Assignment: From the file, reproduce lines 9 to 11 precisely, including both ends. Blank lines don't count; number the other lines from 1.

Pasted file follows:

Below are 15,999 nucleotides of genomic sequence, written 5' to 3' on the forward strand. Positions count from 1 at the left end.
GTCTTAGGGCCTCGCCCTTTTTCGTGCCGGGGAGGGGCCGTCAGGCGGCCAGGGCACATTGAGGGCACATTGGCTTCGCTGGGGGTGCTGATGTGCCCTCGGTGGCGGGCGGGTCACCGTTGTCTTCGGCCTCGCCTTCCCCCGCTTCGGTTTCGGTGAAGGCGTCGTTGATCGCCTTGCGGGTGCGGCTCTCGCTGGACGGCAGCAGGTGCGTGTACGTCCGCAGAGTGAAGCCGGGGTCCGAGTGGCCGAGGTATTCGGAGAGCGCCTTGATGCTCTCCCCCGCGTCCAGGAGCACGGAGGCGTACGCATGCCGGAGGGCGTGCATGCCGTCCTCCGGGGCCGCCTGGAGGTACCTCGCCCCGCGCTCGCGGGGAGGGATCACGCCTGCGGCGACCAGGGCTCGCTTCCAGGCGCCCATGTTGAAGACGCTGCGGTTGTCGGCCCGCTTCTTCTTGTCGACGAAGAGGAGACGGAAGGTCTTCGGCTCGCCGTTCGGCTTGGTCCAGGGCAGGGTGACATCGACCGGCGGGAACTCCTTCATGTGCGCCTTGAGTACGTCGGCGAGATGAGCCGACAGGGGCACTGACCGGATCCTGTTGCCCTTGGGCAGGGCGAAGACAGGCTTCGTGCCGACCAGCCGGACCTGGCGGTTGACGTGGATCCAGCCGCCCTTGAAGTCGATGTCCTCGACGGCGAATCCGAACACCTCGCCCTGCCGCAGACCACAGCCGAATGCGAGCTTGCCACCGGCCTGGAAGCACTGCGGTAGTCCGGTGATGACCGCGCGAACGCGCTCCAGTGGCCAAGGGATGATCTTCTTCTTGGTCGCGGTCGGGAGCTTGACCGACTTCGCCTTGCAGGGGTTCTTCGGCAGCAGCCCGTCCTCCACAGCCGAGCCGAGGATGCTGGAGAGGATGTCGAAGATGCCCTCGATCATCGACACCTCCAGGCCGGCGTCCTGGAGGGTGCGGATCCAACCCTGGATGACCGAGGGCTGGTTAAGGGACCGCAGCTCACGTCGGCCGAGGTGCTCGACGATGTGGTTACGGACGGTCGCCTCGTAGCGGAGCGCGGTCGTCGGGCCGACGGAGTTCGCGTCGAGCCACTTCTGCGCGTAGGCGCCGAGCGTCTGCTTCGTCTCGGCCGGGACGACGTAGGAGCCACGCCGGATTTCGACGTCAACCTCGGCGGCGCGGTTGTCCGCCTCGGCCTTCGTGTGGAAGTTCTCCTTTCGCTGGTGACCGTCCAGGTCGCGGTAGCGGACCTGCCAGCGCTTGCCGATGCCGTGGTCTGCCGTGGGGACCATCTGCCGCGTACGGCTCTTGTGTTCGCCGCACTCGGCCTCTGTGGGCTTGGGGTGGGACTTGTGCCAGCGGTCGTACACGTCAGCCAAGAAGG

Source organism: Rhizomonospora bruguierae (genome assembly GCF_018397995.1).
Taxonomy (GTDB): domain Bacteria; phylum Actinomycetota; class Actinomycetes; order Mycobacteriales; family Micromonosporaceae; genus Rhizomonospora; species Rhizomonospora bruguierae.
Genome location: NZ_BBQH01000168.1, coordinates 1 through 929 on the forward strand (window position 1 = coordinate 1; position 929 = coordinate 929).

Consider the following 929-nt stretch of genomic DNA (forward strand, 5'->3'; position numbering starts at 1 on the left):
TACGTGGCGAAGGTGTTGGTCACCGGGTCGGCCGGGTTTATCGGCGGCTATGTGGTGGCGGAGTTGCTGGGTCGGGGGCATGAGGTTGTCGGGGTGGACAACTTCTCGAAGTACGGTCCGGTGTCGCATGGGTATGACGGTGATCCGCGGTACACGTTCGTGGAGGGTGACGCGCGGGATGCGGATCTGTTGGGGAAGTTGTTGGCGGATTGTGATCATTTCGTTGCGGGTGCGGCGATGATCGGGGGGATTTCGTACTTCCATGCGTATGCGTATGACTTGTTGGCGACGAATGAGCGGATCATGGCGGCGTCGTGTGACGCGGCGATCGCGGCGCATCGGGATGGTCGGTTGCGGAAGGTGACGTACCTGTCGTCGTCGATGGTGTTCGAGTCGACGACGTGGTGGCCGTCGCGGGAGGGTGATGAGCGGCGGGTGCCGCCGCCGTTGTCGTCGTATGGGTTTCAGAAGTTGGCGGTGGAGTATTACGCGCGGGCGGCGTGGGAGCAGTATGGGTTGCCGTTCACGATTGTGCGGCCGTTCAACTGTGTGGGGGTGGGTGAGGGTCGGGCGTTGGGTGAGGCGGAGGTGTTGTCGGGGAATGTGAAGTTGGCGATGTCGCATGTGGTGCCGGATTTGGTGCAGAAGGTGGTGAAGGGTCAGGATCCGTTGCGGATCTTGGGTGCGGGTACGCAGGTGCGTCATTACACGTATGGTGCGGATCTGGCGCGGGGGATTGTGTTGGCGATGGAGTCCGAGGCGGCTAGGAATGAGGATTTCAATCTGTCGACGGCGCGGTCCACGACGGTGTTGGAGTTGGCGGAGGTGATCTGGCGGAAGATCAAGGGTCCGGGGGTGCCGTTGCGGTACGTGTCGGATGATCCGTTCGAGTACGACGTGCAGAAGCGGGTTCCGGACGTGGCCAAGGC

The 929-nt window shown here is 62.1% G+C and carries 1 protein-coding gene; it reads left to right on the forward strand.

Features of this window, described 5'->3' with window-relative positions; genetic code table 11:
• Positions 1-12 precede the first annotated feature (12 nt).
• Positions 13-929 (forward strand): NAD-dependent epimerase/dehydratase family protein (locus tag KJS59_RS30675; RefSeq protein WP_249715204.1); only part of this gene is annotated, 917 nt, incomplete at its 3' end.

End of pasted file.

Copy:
Features of this window, described 5'->3' with window-relative positions; genetic code table 11:
• Positions 1-12 precede the first annotated feature (12 nt).
• Positions 13-929 (forward strand): NAD-dependent epimerase/dehydratase family protein (locus tag KJS59_RS30675; RefSeq protein WP_249715204.1); only part of this gene is annotated, 917 nt, incomplete at its 3' end.